What does „language aquisition“ mean? = The way in which we learn languages. the process of learning a native or a second language.
Language acquisition We are not born speaking! Language must be acquired. If we think of all that is entailed in knowing a language, it seems quite a challenge. What Does a Baby Hear?
Language instinct? Language is innate – only surface details need be learned? Human brain pre-programmed for language? Language a result of general cognitive abilities of the brain? Neither tells us what specific language to learn or particular structures to memorize.
Language Universals What evidence is there for innate knowledge of certain basic language features present in all human languages? LINGUISTIC UNIVERSALS > UNIVERSAL GRAMMAR All languages have: A grammar Basic word order (in terms of SOV, etc.) Nouns and verbs Subjects and objects Consonants and vowels Absolute and implicational tendencies E.g., If a language has VO order, then modifiers tend to follow the head)
“Universal Grammar” Humans then learn to specialize this “universal grammar” (UG) for the particulars of their language. Word order, syntactic rule preferences Phonetic and phonological constraints Lexicon Semantic interpretations Pragmatic ways to converse
Follow milestones 5. Follow milestones In spite of different backgrounds, different locations, and different upbringings, most children follow the very same milestones in acquiring language.
Observe a critical period 6. Observe a critical period What is a critical period? For first language acquisition, there seems to be a critical period of the first five years, during which children must be exposed to rich input. There is also a period, from about 10-16 years, when acquisition is possible, but not native-like.
The Critical Period Hypothesis CPH: Proposed by Lenneberg This hypothesis states that there is only a small window of time for a first language to be natively acquired. If a child is denied language input, she will not acquire language Genie: a girl discovered at age 13 who had not acquired her L1 (-- Isabelle and Victor) Normal hearing child born to deaf parents, heard language only on TV, did not acquire English L1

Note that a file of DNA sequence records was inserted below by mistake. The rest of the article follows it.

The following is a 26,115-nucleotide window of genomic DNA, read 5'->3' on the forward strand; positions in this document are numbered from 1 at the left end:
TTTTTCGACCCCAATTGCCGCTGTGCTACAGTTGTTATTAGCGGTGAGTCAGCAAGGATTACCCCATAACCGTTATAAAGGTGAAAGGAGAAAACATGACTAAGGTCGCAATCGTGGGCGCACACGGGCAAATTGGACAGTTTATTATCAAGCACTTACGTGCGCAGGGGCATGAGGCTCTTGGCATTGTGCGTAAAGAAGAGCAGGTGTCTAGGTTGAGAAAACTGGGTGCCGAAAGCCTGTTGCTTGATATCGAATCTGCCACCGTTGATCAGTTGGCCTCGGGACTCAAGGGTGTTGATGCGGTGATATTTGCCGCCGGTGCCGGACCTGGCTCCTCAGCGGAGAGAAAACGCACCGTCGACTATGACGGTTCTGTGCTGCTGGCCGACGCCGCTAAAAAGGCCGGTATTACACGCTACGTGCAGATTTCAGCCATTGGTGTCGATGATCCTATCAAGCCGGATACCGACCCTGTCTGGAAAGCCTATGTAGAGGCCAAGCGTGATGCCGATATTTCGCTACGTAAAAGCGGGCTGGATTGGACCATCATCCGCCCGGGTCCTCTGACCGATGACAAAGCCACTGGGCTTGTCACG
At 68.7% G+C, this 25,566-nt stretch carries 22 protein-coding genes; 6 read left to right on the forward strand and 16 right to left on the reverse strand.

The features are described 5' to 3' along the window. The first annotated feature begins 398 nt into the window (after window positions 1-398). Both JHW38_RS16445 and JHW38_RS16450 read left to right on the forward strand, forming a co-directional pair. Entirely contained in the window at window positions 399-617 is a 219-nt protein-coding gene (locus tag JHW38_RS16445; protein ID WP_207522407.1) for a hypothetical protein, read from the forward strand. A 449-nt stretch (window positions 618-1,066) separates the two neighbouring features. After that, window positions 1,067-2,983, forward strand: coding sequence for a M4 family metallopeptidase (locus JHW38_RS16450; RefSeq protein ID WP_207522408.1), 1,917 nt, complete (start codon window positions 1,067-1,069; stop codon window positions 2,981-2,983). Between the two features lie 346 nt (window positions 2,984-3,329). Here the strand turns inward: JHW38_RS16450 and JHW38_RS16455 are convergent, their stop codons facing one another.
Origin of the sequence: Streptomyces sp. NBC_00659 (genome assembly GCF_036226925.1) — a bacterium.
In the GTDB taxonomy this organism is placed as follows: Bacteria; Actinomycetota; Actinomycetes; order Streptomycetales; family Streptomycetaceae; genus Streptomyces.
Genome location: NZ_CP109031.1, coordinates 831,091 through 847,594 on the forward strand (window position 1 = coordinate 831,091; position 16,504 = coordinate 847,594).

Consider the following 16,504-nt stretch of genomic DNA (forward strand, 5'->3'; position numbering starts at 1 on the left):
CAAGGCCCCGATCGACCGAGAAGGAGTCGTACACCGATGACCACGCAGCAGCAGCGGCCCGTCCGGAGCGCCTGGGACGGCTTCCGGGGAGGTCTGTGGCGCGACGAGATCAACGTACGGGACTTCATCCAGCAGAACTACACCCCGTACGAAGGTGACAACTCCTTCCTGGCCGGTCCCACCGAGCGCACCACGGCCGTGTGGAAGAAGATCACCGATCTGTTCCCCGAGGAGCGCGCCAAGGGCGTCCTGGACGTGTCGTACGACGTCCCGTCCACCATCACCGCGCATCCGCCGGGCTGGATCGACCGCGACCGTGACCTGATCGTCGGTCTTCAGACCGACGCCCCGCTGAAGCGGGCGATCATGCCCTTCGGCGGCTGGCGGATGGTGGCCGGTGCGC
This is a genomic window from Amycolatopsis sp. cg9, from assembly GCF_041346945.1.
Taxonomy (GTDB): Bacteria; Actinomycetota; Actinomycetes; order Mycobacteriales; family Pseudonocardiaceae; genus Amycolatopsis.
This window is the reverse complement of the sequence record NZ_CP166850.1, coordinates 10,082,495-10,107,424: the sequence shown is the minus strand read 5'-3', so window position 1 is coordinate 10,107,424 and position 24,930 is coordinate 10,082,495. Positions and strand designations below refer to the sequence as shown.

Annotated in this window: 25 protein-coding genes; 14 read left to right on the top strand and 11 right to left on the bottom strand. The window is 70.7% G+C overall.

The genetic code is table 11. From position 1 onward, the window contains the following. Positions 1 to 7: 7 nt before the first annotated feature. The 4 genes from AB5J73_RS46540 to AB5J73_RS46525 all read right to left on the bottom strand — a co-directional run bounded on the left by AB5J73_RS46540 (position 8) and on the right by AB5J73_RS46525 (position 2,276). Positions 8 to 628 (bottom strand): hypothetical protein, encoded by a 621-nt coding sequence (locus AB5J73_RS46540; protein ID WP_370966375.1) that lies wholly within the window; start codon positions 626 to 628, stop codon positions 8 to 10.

Caretaker Speech A register characterized by: Simplified lexicon Phonological reduction Higher pitch Stressed intonation Simple sentences High number of interrogatives (Mom) & imperatives (Dad) Caretaker Speech Caretaker Speech
Acquisition of phonetics Few weeks: cooing and gurgling, playing with sounds. Their abilities are constrained by physiological limitations. 4 months: distinguish between [a] and [i], so their perception skills are good. 4-6 months: children babble, putting together vowels and consonants. This is not a conscious process! Experiment with articulation 7-10 months: starts repeated babbling. 10-12 months, children produce a variety of speech sounds. (even ‘foreign’ sounds)
Acquisition of phonology Early stage: Unanalyzed syllables 15-21 months: words as a sequence of phonemes. Mastery of sounds differing in distinctive features (e.g., voicing) mama, dada bananana.na Duplicated syllables: mama, dada - CV is main syllable structure. They reduce = banana [na.na] 2 syllable words Early mastery of intonation contours (even in non-tone languages) fisfish Perception comes before production (‘fis’ or ‘fish’?) Phonological Processes
Lexicon Begin with simple lexical items for people/food/toys/animals/body functions Lexical Achievement: 1-2 years old200-300 words (avg) 3 years old900 words 4 years old1500 words 5 years old2100 words 6-7 years old2500 words High school grad40,000 – 60,000 words! “5,000 per year, 13 words a day” -- Miller & Gildea
But Don’t Animals Know Words, Too? Yes, but…what about…? Just (very) just (only) just (right) Just (very) brilliant vs. just (only) a little dirty vs. a just (right) person Blunt (dull)blunt (sharp) Blunt (dull) instrument vs. blunt (sharp) comment literally (meaning figuratively) I was literally (meaning figuratively) climbing the walls. Clip (on)clip (off) Clip (on) a pin vs clip (off) hair Cleave (together)cleave (apart) Cleave (together) vs cleave (apart) Dust (remove)dust (sprinkle) Dust (remove) or dust (sprinkle) inflammable And what does inflammable mean?
The acquisition of morphosyntax At about 12 months, children begin producing words consistently. One-word stage One-word stage (holophrastic stage): Name people, objects, etc. An entire sentence is one word Two-word stage: Approximately 18-24 months Use consistent set of word orders: N-V, A- N, V-N… With structure determined by semantic relationships agent+action (baby sleep) possessor+possession (Mommy book) Telegraphic stage Telegraphic stage (only content words)
Negative Formations Negatives no/not 1 st stage - attach no/not to beginning of sentence (sometimes at end) don’t can’t 2 nd stage – negatives appear between subject and verb (don’t stayed at beginning in imperatives, but not can’t) nobody/nothinganybody/anything is do 3 rd stage – appearance of nobody/nothing & anybody/anything & inconsistent use of “to be” verb is and auxiliary “dummy” do verb.
Question Formations Where daddy go? 1 st stage – wh- word placed in front of rest of sentence: Where daddy go? Where you will go? 2 nd stage – addition of an auxiliary verb: Where you will go? Where will you go? 3 rd stage – subject noun changes places with the auxiliary: Where will you go?
Acquisition of Semantics Concrete before abstract: ‘in/on’ before ‘behind/in front’ Overextensions: Using ‘moon’ for anything round Using ‘dog’ for any four-legged animals Underextensions: The word ‘bird’ may not include ‘pigeon’, etc